In Breaking Ground the impression may have been given that we have covered in full women active in Classical and Near Eastern Archaeology. This misconception could not be further from the truth, and that is why this web project is devoted to additional pioneering women and their lives. This was to become a dictionary and second volume of Breaking Ground, but it inevitably grew into a volume of encyclopedic proportions.

In 2003, Martha S. Joukowsky and Barbara S. Lesko, also of Brown University, decided that the stories of these many women should become a web-based project so that it could be accessed on the web and be available to worldwide readers. Taking each biography in turn, we edited them, created abstracts for each woman and keywords so that subject searches could be made. The contributions of French, German and Italian colleagues have been left in their original language, but their abstracts are presented in English. Surely we wish for more information on each subject and we invite you the browser or reader to add your comments and suggestions, perhaps supply photos, and correct any infelicities that may have crept into these portraits.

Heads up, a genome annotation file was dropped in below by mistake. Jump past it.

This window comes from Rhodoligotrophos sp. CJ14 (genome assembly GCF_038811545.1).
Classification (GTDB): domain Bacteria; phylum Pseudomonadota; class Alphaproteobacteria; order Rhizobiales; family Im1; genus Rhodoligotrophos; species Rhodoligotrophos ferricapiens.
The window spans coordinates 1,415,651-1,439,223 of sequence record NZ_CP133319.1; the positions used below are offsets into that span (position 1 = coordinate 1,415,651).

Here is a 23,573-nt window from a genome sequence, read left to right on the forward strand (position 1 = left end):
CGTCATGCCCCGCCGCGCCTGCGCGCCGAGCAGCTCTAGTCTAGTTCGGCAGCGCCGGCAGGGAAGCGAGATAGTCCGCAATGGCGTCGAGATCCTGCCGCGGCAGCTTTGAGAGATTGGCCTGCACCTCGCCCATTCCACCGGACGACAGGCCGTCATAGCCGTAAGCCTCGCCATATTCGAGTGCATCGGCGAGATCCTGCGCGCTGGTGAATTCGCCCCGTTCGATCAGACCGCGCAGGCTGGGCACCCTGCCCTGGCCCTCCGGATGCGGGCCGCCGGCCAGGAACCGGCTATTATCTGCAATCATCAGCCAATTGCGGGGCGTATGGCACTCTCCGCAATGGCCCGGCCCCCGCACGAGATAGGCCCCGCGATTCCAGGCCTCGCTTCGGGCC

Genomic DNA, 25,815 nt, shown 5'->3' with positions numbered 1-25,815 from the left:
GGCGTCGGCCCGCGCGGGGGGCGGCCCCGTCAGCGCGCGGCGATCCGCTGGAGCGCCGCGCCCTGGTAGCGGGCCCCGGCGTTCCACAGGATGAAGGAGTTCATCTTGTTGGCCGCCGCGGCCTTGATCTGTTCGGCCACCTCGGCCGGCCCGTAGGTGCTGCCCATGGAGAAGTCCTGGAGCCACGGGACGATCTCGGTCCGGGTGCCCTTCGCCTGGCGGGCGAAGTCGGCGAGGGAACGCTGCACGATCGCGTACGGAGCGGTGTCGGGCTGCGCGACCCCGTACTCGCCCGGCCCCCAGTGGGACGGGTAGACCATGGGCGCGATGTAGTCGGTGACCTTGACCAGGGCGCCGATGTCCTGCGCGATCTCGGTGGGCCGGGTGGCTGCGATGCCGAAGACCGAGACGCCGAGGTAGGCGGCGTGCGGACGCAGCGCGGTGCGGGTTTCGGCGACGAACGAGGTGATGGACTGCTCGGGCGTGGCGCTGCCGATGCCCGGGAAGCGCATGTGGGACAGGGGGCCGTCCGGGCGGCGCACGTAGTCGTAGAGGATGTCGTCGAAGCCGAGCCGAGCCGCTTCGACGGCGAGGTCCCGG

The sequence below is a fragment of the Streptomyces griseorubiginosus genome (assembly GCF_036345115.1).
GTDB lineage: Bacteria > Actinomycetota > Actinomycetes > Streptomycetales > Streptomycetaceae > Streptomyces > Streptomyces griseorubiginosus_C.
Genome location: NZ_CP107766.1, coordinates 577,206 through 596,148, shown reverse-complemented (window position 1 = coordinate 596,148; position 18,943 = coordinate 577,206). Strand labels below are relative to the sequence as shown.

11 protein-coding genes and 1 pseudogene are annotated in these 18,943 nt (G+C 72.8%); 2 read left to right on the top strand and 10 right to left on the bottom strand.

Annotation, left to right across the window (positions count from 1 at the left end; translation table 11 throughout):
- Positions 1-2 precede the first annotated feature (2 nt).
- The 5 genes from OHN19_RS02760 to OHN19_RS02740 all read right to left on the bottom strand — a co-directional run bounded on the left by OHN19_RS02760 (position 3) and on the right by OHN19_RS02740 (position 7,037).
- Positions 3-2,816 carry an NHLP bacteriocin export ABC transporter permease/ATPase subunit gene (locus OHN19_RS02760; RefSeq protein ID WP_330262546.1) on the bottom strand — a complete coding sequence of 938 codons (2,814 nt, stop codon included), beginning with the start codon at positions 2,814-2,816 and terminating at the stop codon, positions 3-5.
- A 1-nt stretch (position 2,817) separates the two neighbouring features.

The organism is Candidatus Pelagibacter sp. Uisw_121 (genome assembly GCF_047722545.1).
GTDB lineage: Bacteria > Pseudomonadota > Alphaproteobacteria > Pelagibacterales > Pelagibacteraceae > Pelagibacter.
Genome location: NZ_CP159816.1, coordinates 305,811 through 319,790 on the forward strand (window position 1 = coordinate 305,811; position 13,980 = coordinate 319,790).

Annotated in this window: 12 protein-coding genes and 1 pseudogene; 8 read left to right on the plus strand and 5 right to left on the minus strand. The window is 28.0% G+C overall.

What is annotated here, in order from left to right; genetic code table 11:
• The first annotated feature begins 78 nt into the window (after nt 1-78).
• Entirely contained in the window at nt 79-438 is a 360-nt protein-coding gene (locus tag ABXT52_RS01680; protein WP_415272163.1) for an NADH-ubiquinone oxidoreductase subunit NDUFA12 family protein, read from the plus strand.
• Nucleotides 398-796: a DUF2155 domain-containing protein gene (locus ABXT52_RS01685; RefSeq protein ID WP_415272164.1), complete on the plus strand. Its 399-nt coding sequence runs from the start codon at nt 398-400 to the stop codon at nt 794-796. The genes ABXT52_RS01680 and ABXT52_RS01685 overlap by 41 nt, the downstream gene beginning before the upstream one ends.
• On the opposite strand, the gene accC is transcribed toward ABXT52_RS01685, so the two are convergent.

This web project was created in part because of our frustration with traditional publishing limitations of space, and we wanted this project to complement the book Breaking Ground by presenting the stories of additional archaeological women. We welcome future submissions. Our desire is also to have this database added to with additional biographies in future years. To attempt a book length manuscript would have burst the bounds of publication. It seemed sensible to create a web-based project also for more broad and detailed coverage, not only of each woman’s life, but also to give world wide viewers a glimpse of how these professionals looked in their time and place. The bibliography of each woman is presented without which, of course, her work would not be complete.
Barbara Adams

Ruth Amiran

Jeanne-Marie Aynard

Luisa Banti

Elise Jenny Baumgartel

Martha Rhoads Bell

Sarah Belzoni

Crystal-M Bennett

Margaret Benson

Sylvia Benton

Maria Ludwika Bernhard

Margarete Bieber

Anna Maria Bisi

Elizabeth Pierce Blegen

Linda Braidwood

Maria Weigert Brendel

Olwen Brogan

Myrtle Florence Broome

Elizabeth Caskey

Amice Mary Caverley

Denise Cocquerillat

Eunice Burr Stebbins Couch